Twenty-one years ago this month, physicists at the Stanford Linear Accelerator Center (SLAC) in California installed the first web server outside of Europe. The move marked the beginning of the global reach of the World Wide Web, a key point in the history of digital communications.
Tim Berners-Lee and Robert Cailliau developed the world's first browser,"WorldWideWeb" at CERN in 1990. In November that year, they presented a new coding language called hypertext to CERN colleagues. A month later, Berners-Lee and Cailliau used WorldWideWeb software for the first communication between a web client and a server over the internet. The machine at SLAC used the same software to serve several pages, including a phonebook and preprints of papers on high-energy physics.
The world's first ever website and server, info.cern.ch, ran on a NeXT computer at CERN. The first web page address was http://info.cern.ch/hypertext/WWW/TheProject.html, which centred on information regarding the WorldWideWeb project itself. Visitors could learn more about hypertext, technical details for creating their own webpages, and even an explanation on how to search the web for information. There are no screenshots of this original page and, in any case, changes were made daily to the information available on the page as the WorldWideWeb project developed. You may find a later copy, from 1992, on the World Wide Web Consortium website.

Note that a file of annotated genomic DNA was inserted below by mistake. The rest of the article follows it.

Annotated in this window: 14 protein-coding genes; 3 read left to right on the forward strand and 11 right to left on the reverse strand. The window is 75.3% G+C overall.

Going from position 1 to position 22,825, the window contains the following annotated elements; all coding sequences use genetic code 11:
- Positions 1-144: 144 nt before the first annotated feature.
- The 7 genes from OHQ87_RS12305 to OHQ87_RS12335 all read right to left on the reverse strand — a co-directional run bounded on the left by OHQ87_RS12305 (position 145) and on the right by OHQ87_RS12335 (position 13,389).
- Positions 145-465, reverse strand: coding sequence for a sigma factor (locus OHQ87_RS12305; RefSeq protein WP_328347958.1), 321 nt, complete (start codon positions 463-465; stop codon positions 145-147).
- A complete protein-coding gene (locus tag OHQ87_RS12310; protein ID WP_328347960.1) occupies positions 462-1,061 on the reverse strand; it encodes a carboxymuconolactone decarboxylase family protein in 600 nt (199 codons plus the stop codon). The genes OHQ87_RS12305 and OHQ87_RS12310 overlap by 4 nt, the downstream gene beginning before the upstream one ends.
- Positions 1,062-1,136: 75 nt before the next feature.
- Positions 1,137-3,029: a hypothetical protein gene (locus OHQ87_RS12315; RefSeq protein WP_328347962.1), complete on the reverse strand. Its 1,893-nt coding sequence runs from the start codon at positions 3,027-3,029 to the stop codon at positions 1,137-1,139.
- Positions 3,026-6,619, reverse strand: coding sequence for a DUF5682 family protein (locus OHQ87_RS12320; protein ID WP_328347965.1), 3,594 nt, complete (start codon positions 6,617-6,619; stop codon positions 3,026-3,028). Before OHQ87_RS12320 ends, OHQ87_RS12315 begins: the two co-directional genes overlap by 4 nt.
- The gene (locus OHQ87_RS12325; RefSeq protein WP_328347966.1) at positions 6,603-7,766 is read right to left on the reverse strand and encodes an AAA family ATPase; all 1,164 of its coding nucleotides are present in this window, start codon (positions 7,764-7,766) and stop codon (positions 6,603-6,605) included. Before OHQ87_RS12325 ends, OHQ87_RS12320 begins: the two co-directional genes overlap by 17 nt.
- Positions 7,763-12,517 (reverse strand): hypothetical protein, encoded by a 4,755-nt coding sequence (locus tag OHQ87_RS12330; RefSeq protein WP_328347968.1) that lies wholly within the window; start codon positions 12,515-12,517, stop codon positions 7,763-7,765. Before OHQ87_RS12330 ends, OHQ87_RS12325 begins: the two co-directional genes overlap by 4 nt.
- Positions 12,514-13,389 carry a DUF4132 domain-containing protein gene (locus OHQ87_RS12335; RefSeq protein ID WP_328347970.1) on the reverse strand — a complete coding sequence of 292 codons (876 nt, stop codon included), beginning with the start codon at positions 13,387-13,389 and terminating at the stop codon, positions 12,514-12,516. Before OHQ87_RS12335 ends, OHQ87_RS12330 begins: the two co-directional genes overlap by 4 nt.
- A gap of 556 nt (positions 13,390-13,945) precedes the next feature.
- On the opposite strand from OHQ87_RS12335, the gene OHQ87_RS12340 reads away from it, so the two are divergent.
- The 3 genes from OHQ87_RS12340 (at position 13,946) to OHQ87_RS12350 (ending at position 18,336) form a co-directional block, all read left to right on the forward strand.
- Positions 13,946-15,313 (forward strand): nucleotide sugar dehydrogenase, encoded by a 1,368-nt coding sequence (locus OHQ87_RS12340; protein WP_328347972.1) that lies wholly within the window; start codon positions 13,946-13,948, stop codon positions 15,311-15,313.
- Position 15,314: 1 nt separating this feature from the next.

The web at CERN grew from info.cern.ch include a phonebook, high-energy physics papers, and general information about the experiments at the laboratory. Today CERN hosts over 10,000 websites, helping to keep a global community of physicists connected.
The World Wide Web was invented at CERN in 1989. Learn more about the early days of the web.